All I want is a rewarding and fruitful conversation that cements our companionship, just like you do.
My mistake is thinking relationships are constructed solely out of words. Our consciousness is imprisoned in its own flesh. Sentience, beyond ourselves, is a wish-fulfilment fantasy. Only words can free us, but the connection exists only for as long as the words do. A lapse into “awkward” silence would, again, leave us isolated and alone in company, like dive partners suspended, mutely, in clear waters.
In conversation, I feel it is my responsibility to maintain contact through my unceasing chatter. Unfortunately, my only area of expertise is myself, so I’ll witter on about my own experience. I tell people the things I know. I tell people things I know they know already, or anecdotes I’ve told before. I’m fixated on completing and rounding off a thesis, exploring it to its full extent before moving on, drawing out its most significant conclusions. I lecture.
But I become more and more desperate to escape from my own interminable monologue, until, knowing (and wanting) to engage them, learn about them, with a sort of despairing lunge, I’ll bark an abrupt question at my dazed interlocutor, startling them out of the stupor my words have bludgeoned them into, and leaving them stuttering and unable to answer. Realizing, then, that I’ve aborted the whole conversation, I’ll swerve back into another anecdote, and I’m off and running again. Christ, I’m boring!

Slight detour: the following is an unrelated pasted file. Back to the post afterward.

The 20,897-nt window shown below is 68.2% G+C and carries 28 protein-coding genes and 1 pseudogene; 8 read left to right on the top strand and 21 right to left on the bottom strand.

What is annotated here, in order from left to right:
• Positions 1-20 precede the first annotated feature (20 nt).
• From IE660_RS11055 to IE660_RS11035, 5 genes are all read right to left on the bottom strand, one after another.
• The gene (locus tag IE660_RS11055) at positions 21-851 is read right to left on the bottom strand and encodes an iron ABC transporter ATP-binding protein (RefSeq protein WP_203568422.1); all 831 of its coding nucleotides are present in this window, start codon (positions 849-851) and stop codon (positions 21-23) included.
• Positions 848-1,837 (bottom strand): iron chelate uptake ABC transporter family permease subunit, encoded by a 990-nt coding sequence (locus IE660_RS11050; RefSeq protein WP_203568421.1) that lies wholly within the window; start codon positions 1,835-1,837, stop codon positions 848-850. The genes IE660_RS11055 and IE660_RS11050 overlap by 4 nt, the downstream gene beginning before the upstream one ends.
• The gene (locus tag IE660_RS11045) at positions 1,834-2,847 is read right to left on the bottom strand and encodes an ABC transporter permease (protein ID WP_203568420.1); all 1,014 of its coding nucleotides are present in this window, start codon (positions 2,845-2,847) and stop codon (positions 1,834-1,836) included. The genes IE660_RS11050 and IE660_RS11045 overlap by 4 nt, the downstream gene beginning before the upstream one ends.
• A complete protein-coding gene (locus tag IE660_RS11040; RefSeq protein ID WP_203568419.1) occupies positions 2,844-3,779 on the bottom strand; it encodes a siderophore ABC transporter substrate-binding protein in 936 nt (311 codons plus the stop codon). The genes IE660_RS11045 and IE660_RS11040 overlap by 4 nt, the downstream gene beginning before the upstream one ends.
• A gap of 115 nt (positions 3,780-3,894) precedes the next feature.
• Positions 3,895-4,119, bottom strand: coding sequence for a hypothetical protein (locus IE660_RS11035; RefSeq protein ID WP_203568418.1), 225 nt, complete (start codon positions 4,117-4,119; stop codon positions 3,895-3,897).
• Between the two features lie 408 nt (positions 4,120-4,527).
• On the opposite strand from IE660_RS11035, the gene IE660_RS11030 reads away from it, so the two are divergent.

Even when I’m trying to listen carefully, when I’m at pains to let you know I care, I do it by adding my words to your story. You’ll say, “My dad just died.”
I’ll say, “Oh, god! I’m so sorry! My dad’s still alive, but he’s 82, now, and he keeps giving us scares. The other week…”
I’m so keen to engage that I can’t stop myself. Inside my head, I’ll be thinking, “SHUT UP SHUT UP SHUT UP”, but I won’t.
So, my long utterances are a sort of plea. They reach out and play over your increasingly grim, taut face, like the wavering sensory tentacles of some inhibited sea creature, fronds of electricity from a Van de Graf generator. Or they’re like the fingertips of a pleading blind man trying to identify who you are.
This seems just a bit too intense, right? A bit over-thinky; a bit manic; displaying fixity if not outright fixation.
 I think this may explain my promiscuity, or rather, my attempted promiscuity, as a young man. I wanted to connect. I’d meet a beautiful, interesting girl and she’d be so lovely that I’d yearn for a much more profound connection than the little light banter, the bit of gossip and mutual, rueful acknowledgement of how boring our jobs were. I wanted true intimacy. I wanted us to be special to each other. My sexual fantasies always involved being in a relationship with the object of my desire. And having my brains fucked out, of course. It never worked out like this, which threw me back on words as my sole means of being with another person.